9 Tips If Your Toddler Is Violent

There’s probably nothing more draining and discouraging and dealing with a violent toddler. It takes its toll from many directions. You wonder if your parenting skills have been flushed down the toilet.

However, some reasons aren’t always obvious why a toddler might become violent or go through a stage of violence. Have hope in glean from these tips below.

Frustration in expression

Although we know that toddlers are very smart, they still are not able to fully express what bothers them. Especially if there are other toddlers, children, or adults in their life that they encounter.

It could be that the violence is stemming from not being able to express the frustration your child feels while being around other people, especially if your child feels like he or she is helpless. The exertion of violence is more about frustration than anything else.

Your toddler feels controlled and not loved

If you notice that your toddler exerts violence towards you more than anyone else, pay attention. It could be that your toddler feels you exert more control and discipline than love.

At an early age, children’s personalities are developing. Some personalities become very resistant and aggressive if they are not also receiving lots of love with the discipline.

Try a more understanding approach with your child, where he or she can feel your gentleness. When your toddler feels your gentleness, there could be a change in behavior. There could be a greater reception of your discipline.

Acknowledge the feelings

Any human being, no matter the age, hates when their feelings are not acknowledged. It takes a lot of patience to acknowledge others’ feelings, especially that of a toddler.

If you are only concerned about nipping their behavior without acknowledging feelings, that could be problematic. Your toddler might become more aggressive if you’re trying to control the behavior without recognizing feelings.

Recite family values

Having a family value system that is clearly stated, can be a great tool to keep everyone’s actions in check. It can be a list written and posted for everyone to see. It can be made into a song or a piece of artwork.

Having family values can help bring your toddler’s aggression and violence to a healthier place. So, next time your toddler is acting out, have your child stop, and recite family values with you.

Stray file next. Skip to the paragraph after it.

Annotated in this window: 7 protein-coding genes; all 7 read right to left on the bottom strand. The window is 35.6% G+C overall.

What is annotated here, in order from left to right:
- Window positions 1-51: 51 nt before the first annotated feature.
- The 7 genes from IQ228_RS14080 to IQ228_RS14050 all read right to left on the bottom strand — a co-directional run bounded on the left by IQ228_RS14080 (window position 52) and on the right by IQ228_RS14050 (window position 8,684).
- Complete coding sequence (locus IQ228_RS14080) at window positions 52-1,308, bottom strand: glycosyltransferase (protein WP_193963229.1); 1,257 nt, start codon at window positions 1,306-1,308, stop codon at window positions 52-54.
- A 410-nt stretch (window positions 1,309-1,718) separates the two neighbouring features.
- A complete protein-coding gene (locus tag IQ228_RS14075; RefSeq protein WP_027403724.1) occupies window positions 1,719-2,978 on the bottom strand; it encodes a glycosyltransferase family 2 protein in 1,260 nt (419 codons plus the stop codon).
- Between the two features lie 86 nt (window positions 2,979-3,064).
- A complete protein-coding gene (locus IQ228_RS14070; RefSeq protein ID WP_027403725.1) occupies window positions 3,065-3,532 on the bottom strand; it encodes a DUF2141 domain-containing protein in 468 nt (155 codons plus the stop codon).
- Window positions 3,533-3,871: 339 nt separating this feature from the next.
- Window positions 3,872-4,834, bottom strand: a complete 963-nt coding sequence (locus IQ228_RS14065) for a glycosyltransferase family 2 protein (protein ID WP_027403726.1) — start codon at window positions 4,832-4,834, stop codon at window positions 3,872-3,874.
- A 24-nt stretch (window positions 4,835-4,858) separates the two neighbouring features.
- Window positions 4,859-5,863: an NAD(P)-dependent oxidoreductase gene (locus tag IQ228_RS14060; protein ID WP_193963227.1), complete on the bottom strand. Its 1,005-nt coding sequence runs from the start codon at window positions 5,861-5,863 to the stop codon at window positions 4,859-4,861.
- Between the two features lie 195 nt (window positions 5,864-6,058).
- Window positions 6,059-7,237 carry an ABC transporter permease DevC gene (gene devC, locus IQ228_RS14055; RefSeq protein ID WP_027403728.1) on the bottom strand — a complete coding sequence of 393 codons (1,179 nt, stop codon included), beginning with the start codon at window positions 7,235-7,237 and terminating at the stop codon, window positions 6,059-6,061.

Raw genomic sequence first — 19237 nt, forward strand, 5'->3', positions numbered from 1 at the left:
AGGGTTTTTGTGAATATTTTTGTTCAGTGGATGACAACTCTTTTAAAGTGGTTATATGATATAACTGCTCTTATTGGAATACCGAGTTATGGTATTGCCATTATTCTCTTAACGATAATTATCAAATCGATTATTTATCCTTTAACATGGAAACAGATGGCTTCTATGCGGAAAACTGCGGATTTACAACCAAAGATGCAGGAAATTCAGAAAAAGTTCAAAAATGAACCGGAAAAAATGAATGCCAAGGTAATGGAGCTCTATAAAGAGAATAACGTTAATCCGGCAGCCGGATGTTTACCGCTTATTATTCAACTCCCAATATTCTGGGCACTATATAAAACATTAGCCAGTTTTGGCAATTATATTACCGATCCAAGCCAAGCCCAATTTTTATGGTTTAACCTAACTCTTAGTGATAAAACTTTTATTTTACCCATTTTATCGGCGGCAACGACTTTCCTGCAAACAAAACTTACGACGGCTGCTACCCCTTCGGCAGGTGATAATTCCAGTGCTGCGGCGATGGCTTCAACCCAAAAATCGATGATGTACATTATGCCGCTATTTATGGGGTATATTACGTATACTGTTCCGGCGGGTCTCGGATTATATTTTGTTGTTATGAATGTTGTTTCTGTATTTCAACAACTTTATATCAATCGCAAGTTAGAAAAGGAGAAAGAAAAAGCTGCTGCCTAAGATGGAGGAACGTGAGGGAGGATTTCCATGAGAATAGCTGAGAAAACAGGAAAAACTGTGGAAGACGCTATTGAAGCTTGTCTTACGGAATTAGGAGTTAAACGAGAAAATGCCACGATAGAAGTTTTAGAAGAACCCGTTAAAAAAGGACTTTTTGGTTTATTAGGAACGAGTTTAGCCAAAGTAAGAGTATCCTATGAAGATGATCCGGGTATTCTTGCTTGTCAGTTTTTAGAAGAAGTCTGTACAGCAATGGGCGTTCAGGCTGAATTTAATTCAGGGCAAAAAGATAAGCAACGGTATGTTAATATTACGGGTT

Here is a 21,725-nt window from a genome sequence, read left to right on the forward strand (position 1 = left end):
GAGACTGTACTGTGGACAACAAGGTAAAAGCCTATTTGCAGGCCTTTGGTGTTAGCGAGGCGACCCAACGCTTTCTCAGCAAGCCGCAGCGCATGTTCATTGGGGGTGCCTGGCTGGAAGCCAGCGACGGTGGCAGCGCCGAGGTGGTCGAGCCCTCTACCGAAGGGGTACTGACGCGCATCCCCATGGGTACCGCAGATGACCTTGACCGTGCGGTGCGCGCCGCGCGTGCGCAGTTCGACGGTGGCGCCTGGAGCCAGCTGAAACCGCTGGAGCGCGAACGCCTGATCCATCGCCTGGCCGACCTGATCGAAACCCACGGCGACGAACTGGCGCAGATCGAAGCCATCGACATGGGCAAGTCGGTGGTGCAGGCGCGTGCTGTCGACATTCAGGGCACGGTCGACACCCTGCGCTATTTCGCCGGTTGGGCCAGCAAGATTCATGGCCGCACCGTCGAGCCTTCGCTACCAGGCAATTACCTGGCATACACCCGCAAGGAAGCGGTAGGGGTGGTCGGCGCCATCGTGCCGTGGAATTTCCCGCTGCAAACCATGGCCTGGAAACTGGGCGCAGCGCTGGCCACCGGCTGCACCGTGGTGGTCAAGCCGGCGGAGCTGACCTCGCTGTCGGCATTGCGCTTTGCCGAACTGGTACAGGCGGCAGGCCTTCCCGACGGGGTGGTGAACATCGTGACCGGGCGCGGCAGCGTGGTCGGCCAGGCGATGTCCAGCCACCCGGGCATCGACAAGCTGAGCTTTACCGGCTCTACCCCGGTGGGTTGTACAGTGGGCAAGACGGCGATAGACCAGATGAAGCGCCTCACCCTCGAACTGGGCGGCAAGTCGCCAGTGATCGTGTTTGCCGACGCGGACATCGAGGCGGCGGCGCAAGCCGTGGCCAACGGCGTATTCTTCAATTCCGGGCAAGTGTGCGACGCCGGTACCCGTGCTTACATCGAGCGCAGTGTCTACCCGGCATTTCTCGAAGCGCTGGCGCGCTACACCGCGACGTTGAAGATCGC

Even before going out, you can have your toddler recite family values, to help a frame-up his or her mind.

State the rules

Along with family values, there can be a list of rules to be created. These rules can be general or specifics to certain behaviors. Make the rules a part of daily living.

When your toddler threatens to get out of control, have a routine for getting your child to recite the rules. Even in the moments where things are calm, have your toddler recite the rules. Have everyone in the family recite the rules.

Use your words

I know this exercise takes a lot of patience and consistency. When your child is going into the violent mode, remember it could be a frustration of expression. Not being able to express yourself fully, it’s very frustrating.

Once you have an understanding of what makes your toddler angry, you can teach him or her how to use their words. To make it fun, you can also incorporate simple sign language. The use of simple words and simple sign language can give your child a sense of empowerment.

When your child feels understood and expressive, it can cut down on the outbursts of violence.

Leave some space

There might be some times where it seems like nothing you are trying to do will work. In that case, there’s no reason to push the issue at that moment. Let your child have some space.

Constructively, let your toddler have his or her space. Meaning, you take them to their room and allow them to process. It lets your child know that they can’t just dominate the whole house, but it also lets your child know you’re giving him or her space.

Talk About Feelings

It’s a fact that kids need to have things modeled to them. We cannot just always tell them what to do. We must show them what to do to make the biggest impact.

You will have to model that violence is not the way to get what you want. If home life is conducive to talking about feelings, do that in front of your child. Of course, in a way that is tailored to them being able to understand or even participate.

Incorporate children’s books that help children understand emotions. It can be a creative way to involve the whole family in sharing their emotions. Having a method like this will help broach the issue in a natural and fun way where the guard is down.

Seek out nurturing activities

In certain schools around the world, they have programs where kids can nurture things like animals and plants. Such programs are geared towards troubled children. Education professionals have found that often troubled children need something to nurture. There have been remarkable results from such programs.

It could be that your toddler needs to learn what it means to care for something else, where your kiddo has to be gentle for something to live and grow well. It also instills a sense of responsibility and love to take care of something.

In those moments(while your toddler is tending to something), you can bring up certain topics. You can use those nurturing moments to nurture your toddler at the same time further. Moments like that can indirectly teach your child that it’s much more comfortable to be nice. It feels so much better to be nice than to be violent.

If your child gets a little aggressive while doing a nurturing activity, let it be a teachable moment. You can take that away for a time. Showing that violence causes things to be taken away from you, but love brings things back.